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Renaming Airport For Harry Reid Taxis Onto Commission Agenda

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(AP Photo/John Locher,File)

In this March 19, 2020 file photo a plane takes off at McCarran International airport, in Las Vegas.

(Editor's Note: This interview originally aired Feb. 8, 2021. The Clark County Commission voted unanimously to rename McCarran International Airport in Las Vegas after former U.S. Sen. Harry Reid of Nevada.)

The effort to change the name of McCarran International Airport has taken flight again.

At its meeting next week, the Clark County Commission is expected to vote on renaming the airport in honor of former Sen. Harry Reid.

The airport — the world’s 30th-busiest — is currently named for Patrick McCarran, who represented Nevada in the Senate from the New Deal to the 1950s. His career was marked by racial and religious intolerance.

"Looking around the country and what's happening, I think it's very comparable to taking Robert E. Lee's statue out of Virginia," said Clark County Commissioner Tick Segerblom, "We're talking about historic figures who, at the time, may have been historic and important, but looking back on history, they were divisive, they were bigoted, they were inappropriate and that's what McCarran was."

McCarran was a defense attorney, who took on some of the poorest hard-luck people. He then became a Nevada Supreme Court judge and a strong defender of civil liberties.

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But he changed with time. He wrote legislation and led committees to ferret out communists during the 1950s red scare. He became one of the most disliked senators in the country. 

Tyler Parry is an assistant professor of African American and African Diaspora Studies at UNLV. He said the anti-communist movement was about more than just finding communists in the government.

"The movement [McCarran] was involved in - stamping out communism - was directly engaged and embedded within these broader campaigns to stamp out what were perceived as Black radical movements or Black communist movements," Parry said, "He was certainly involved in this very troubling and racist era in the United States where the most marginalized people, the most underrepresented groups, were being intentionally stamped out."

Segerblom is pushing the effort to change McCarran International Airport to Harry Reid International Airport. Segerblom said naming the airport after McCarran is not in harmony with the city's past and future. 

"He was very, very anti-Semitic, and of course, this town was really built on the Jewish community," he said, "The fact that that name would be the name you think of when you come to Las Vegas is totally incongruous with the Jewish leadership that really founded the gaming industry and the Strip and continues today."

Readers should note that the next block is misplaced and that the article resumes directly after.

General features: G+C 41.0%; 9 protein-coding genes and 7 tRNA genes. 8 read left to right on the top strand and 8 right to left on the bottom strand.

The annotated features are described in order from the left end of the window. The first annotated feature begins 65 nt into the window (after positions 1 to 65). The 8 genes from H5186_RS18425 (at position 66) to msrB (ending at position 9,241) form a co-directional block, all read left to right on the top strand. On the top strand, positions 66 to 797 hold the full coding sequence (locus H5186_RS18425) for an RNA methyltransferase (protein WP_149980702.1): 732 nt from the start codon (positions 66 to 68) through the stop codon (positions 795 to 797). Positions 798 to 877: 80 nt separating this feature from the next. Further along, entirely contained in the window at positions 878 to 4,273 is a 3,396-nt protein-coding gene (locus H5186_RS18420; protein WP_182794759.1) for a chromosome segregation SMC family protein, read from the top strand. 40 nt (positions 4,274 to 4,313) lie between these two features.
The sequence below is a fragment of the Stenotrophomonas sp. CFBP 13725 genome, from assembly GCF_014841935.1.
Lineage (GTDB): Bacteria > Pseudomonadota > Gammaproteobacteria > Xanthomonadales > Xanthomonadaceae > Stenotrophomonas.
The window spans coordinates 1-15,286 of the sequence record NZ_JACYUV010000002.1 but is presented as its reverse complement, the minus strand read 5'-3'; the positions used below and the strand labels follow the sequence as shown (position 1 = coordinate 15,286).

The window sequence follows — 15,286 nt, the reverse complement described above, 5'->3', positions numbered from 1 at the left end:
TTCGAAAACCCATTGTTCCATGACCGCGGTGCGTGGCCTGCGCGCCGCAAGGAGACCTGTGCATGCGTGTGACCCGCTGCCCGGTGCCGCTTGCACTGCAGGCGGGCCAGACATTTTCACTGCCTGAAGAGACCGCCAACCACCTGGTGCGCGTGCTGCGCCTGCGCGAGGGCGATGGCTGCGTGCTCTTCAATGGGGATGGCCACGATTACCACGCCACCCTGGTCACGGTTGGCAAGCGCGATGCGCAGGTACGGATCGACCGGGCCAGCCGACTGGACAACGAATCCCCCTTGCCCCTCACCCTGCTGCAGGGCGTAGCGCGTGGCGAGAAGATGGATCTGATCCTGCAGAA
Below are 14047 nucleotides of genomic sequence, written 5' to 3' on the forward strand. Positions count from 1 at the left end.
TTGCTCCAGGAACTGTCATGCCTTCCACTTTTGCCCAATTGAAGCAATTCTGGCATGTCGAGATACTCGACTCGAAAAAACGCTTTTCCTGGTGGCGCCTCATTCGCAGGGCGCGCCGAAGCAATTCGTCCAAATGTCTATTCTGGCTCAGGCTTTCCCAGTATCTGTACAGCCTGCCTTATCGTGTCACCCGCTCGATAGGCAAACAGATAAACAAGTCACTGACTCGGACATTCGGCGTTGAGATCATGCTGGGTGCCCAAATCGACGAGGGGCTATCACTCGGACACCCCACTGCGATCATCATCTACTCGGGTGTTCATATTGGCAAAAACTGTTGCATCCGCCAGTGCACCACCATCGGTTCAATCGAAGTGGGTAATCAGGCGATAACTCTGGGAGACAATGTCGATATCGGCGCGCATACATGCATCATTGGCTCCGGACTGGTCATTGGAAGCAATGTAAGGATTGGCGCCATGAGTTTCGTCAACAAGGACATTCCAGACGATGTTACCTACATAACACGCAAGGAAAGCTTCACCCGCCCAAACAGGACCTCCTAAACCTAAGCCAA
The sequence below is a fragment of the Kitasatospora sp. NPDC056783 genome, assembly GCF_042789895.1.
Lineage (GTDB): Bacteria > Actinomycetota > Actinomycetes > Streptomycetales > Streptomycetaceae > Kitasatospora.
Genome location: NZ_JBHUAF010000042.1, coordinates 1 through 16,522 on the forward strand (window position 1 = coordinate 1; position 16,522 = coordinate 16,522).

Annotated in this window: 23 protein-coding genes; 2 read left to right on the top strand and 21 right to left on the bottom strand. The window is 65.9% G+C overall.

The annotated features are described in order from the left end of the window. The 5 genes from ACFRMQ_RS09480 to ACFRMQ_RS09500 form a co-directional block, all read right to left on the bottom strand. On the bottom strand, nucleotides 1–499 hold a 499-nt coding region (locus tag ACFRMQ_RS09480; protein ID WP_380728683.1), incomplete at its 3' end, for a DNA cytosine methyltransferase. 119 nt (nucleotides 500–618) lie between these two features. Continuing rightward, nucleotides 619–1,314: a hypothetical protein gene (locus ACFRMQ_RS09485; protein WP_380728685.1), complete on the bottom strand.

Segerblom said having the McCarran name attached to the airport of one of the most diverse cities in the country is the opposite of what the Las Vegas Valley is.

The commissioner would like to rename the airport after former Senator Reid because of who Reid is as a person and because of the myriad of things he's done for the state and the city of Las Vegas.

"He is someone who has really had one foot in the old Nevada. He was born and raised in Searchlight, a small mining town, and then ended up being the second most powerful person in the world," he said.

Segerblom also pointed out that Reid helped secure the funding for Terminal 3 at the airport. He also helped with the creation of Great Basin National Park and helped save Pyramid Lake in Northern Nevada. 

Reid is also credited with helping save MGM Resorts from bankruptcy during the Great Recession.

Segerblom said the former senator is an example of someone who grew with a changing Nevada, not against it. 

"I think McCarran started out with good intentions but ended up as a cruel, bigoted old man," he said, "Whereas, Harry Reid started out as a poor boy from Searchlight and ended up as a very cosmopolitan person who promoted diversity, loved diversity and loved his state."

Senator Reid’s history with minorities isn’t perfect. In 2010, it was revealed that he once said Barack Obama would fare well in the presidential race because he was a light-skinned African-American with no “Negro dialect.” Reid apologized, Obama forgave him and the two forged an unbreakable bond with each other. 

Parry said the comment should be condemned and critiqued but it is not the same as some of the actions taken by Pat McCarran in regards to people of color and the Jewish community.

"The distinction between the two is that Pat McCarran used his power within the federal government to legislate against people," he said, "He not only held bigoted views, but he used his position to actually further marginalize, systemically, people who are under-represented and marginalized in the United States."

Parry said that, as far as we know, Sen. Reid never did that. Instead, the former senator supported different efforts to elevate marginalized people.

Segerblom agreed, and while he condemned the comment, he said simply that Senator Reid is on the right side of history and Pat McCarran was on the wrong side of history.

There is no clear indication that the commission will actually vote to request a name change, but for Parry, changing the name of an airport should not be the main focus.

"The symbolic gesture of renaming the airport is fine, but I think people want a lot more than that and they want systemic change," he said.

Guests

Tick Segerblom, commissioner, Clark County Commission; Tyler Parry, assistant professor of African American and African Diaspora Studies, UNLV

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